By this point Brady and I were running within 30m of each other, both at our own tempo and having a few helpful words here and there. The projected time had started to drift out of 2:19 favour and the hope of sub 2:20 was also hanging by a thread, depending on the last few km. A 16:47 and 16:51 set of 5km splits now had me on about 2:20:30 schedule at the 35km mark, and although I wasn’t feeling like the wall would come I didn’t feel like I could maintain that to get a PB.
My thoughts started to become more negative, and now I was hoping to maintain my form for a 2:21, so I kept ticking the km splits off trying to stay under that pace. I maintained around 3:25/km pace, but my heart rate was drifting up and up and it got harder and harder as the race was nearing an end. I was catching the lead female, the cars and motorbikes though which gave me something to focus on at this point, although I could now see every single second tick by on the car timer.
Compared to Fukuoka this part of the race didn’t hurt quite as much, but I was starting to think the marathon may not be the best event for me after this was going to be just another ok run. I didn’t have a heap of issues with soreness & restrictions in the body like I did in Japan, but I just couldn’t go any quicker. I got to 40km in 2:13:14 and as you do, I allowed a worst case scenario of 8 mins to cover the last 2.2km. I was getting closer and closer to Kebede and the cheers from the thousands of spectators lining the streets. In a sense I felt like a hero and imagined I was taking down the race leader in the last minutes of the race, but I also felt like a douchebag coming past a woman when I devote my life to this stuff, knowing the elite men were well and truly finished.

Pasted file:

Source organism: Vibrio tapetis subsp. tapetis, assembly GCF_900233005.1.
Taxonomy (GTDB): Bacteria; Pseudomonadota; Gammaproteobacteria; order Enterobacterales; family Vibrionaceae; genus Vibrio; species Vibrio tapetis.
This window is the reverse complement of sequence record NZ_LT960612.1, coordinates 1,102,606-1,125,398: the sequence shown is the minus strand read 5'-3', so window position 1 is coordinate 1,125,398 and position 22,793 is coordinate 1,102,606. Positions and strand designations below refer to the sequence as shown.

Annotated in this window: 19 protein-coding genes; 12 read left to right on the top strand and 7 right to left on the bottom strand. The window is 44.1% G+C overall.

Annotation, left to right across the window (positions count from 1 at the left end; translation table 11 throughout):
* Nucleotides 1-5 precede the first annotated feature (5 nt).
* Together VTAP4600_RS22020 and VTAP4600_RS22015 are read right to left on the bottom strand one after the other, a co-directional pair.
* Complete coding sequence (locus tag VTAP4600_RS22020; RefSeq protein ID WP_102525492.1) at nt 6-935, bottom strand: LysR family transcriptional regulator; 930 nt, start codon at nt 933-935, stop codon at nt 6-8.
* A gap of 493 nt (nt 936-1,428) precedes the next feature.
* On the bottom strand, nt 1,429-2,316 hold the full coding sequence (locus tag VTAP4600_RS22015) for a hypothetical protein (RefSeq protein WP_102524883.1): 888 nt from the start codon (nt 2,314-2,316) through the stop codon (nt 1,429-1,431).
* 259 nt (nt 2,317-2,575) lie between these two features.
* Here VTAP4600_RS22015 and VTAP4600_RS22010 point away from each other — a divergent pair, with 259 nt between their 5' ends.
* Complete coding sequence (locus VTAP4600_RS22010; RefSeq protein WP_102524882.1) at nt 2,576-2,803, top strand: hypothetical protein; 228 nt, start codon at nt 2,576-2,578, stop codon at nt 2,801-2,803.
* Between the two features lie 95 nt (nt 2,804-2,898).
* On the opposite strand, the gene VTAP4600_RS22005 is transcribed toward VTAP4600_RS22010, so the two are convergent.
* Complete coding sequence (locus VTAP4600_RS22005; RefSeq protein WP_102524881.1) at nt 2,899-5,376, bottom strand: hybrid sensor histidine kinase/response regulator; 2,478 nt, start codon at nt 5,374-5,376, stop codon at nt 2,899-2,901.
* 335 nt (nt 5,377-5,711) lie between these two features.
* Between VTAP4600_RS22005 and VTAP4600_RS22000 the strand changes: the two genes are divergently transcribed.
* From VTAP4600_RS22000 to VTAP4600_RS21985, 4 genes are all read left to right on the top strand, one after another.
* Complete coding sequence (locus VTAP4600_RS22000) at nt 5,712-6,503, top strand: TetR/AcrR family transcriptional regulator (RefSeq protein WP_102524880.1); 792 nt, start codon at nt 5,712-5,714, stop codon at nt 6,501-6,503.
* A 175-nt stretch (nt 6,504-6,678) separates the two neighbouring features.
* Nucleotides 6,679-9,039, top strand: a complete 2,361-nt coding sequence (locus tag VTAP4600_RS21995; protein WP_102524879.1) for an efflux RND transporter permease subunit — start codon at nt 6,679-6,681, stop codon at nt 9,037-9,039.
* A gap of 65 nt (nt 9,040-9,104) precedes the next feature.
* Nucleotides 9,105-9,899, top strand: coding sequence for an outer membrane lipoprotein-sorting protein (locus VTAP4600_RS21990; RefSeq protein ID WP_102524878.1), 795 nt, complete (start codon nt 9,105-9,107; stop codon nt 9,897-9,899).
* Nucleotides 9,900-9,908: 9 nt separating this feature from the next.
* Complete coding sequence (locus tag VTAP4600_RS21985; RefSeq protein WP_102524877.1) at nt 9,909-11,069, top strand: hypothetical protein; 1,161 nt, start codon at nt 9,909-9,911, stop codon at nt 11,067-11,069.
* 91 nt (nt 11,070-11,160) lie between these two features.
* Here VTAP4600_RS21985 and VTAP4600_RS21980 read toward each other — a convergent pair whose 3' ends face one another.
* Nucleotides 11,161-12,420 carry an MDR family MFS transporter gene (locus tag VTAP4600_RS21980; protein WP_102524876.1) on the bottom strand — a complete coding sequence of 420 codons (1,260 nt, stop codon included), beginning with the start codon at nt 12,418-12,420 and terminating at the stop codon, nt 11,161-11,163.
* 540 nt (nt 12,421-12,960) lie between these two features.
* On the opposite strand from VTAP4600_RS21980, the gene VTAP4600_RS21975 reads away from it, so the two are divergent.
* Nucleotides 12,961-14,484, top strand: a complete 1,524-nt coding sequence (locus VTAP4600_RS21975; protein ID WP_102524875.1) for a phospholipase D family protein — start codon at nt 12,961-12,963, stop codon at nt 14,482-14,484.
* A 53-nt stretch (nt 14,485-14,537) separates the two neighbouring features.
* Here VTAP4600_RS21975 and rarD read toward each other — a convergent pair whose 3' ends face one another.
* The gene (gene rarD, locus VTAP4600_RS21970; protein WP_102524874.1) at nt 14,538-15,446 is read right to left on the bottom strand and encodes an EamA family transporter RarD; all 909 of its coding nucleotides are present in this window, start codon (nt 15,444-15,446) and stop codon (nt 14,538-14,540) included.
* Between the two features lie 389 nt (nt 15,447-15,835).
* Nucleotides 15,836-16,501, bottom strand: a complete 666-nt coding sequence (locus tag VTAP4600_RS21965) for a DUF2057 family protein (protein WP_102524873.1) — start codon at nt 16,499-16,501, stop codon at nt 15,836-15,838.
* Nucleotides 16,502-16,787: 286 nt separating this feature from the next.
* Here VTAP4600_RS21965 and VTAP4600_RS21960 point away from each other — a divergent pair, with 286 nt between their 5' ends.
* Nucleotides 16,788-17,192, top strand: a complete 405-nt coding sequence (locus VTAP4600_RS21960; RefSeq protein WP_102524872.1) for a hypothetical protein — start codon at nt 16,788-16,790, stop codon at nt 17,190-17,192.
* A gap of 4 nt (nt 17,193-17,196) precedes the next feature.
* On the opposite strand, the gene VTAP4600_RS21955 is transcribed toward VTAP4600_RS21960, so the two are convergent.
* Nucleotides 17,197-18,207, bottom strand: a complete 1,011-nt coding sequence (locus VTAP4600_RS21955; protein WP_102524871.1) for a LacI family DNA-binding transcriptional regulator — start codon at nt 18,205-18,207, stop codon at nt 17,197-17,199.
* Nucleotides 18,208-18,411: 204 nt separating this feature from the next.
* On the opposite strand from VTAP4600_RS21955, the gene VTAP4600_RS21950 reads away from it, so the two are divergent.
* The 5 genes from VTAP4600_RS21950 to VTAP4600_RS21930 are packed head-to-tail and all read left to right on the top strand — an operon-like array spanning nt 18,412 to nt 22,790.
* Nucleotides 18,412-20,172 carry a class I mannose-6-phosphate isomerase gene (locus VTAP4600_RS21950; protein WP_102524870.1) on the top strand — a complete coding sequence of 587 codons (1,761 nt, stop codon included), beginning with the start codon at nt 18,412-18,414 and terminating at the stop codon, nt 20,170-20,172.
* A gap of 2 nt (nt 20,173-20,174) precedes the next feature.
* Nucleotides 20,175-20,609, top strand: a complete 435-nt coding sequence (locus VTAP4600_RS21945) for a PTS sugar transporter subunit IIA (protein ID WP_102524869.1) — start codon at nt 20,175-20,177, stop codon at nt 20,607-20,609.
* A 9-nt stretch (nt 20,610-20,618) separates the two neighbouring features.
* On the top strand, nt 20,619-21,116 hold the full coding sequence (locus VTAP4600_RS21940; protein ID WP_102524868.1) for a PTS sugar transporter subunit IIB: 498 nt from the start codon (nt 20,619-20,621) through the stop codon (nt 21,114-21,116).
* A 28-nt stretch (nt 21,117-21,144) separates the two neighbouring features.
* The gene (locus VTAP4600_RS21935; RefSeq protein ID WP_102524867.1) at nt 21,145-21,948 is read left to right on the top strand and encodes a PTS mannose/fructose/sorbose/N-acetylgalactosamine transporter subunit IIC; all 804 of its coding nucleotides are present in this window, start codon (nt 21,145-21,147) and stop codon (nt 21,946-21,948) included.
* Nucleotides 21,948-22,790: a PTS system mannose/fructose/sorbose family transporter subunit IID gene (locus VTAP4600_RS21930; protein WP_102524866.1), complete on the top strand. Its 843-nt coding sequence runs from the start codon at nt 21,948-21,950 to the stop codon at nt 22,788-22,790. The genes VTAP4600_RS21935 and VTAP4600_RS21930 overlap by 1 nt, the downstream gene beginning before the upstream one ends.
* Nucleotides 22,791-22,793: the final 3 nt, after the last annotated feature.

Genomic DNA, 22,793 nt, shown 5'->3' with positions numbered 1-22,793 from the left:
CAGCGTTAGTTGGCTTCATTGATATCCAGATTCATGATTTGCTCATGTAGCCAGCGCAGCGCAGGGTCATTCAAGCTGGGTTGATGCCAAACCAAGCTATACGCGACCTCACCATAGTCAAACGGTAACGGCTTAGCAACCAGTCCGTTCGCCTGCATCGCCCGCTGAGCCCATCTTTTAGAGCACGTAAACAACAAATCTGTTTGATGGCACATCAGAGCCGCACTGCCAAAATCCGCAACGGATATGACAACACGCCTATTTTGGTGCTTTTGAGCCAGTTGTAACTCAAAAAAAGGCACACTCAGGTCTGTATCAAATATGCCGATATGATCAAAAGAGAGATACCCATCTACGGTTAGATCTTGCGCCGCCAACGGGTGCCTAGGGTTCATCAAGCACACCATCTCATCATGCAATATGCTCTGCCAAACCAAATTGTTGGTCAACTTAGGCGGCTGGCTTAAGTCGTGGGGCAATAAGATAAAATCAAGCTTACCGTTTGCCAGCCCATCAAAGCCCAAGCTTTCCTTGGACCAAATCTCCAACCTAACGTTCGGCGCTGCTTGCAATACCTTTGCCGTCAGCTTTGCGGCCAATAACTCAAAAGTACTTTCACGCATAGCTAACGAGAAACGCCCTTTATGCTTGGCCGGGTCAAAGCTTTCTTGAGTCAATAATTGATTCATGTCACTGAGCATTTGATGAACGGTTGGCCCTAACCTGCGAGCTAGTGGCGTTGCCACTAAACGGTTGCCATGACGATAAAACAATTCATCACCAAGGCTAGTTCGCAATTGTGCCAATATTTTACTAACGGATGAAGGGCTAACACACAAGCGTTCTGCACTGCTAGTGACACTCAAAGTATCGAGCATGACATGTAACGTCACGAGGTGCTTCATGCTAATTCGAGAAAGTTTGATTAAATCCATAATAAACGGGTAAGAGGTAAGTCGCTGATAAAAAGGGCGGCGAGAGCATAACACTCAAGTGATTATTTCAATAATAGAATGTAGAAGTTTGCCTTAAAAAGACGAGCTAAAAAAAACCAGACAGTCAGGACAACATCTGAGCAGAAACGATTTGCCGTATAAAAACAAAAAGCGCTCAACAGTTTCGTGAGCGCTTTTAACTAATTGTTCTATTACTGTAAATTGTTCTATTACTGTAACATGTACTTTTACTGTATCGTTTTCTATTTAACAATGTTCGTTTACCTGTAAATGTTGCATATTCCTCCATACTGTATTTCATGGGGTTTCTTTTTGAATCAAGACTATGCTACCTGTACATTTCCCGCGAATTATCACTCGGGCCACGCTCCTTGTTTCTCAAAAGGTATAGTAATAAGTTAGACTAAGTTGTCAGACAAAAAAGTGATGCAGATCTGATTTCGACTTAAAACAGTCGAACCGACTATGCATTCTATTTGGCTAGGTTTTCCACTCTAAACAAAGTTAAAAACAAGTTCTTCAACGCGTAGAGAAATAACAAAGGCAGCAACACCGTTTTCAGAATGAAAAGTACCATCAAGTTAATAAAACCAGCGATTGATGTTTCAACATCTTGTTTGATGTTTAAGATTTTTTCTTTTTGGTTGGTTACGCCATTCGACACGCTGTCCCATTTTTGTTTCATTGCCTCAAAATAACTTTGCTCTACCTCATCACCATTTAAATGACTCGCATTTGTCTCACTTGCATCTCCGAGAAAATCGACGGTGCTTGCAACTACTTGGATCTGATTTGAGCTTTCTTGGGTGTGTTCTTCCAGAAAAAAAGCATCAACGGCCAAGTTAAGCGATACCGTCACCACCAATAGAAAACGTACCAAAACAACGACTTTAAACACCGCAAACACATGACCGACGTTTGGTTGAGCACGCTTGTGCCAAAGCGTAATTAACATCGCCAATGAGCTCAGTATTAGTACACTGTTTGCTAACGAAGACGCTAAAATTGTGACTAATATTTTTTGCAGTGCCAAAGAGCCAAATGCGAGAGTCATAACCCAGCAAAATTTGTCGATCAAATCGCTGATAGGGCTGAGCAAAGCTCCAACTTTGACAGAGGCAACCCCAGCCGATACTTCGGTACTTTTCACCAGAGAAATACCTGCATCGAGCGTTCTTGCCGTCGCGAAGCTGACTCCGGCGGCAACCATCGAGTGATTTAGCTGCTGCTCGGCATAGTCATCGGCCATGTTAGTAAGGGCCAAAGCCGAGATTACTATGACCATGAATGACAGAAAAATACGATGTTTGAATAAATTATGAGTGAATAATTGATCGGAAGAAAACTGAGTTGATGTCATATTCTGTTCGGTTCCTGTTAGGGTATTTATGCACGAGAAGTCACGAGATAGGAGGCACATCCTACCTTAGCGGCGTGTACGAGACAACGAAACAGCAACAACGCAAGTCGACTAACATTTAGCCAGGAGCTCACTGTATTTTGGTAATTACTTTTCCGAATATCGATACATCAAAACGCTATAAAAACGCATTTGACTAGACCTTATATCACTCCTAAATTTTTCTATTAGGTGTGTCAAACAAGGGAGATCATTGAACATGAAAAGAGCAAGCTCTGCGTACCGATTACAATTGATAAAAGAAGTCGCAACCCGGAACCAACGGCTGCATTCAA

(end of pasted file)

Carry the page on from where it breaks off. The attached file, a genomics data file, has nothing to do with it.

When I caught her at about 41.4km, I knew I had to go straight past her as I didn’t want to be in her way when she took the glory of the win, and I thought that it would be televised to people back home as the elite men had finished. The crowd was amazing and before I knew it I was near the Brandenburg gate, running across the cobbles with sore feet. I caught a glimpse of the clock as it was approaching 2:20 and once again, just like Fukuoka was disappointed at what could have been, before crossing the line in what I thought was about 2:20.20 on the finish clock and 2:20.24 on my watch. So I thought I had just done an official PB (2:20.27). Then I realised when I got home I missed my official PB by 1 second, somehow! Ah well, not disappointed with that aspect as I didn’t really care unless it was sub 2:20.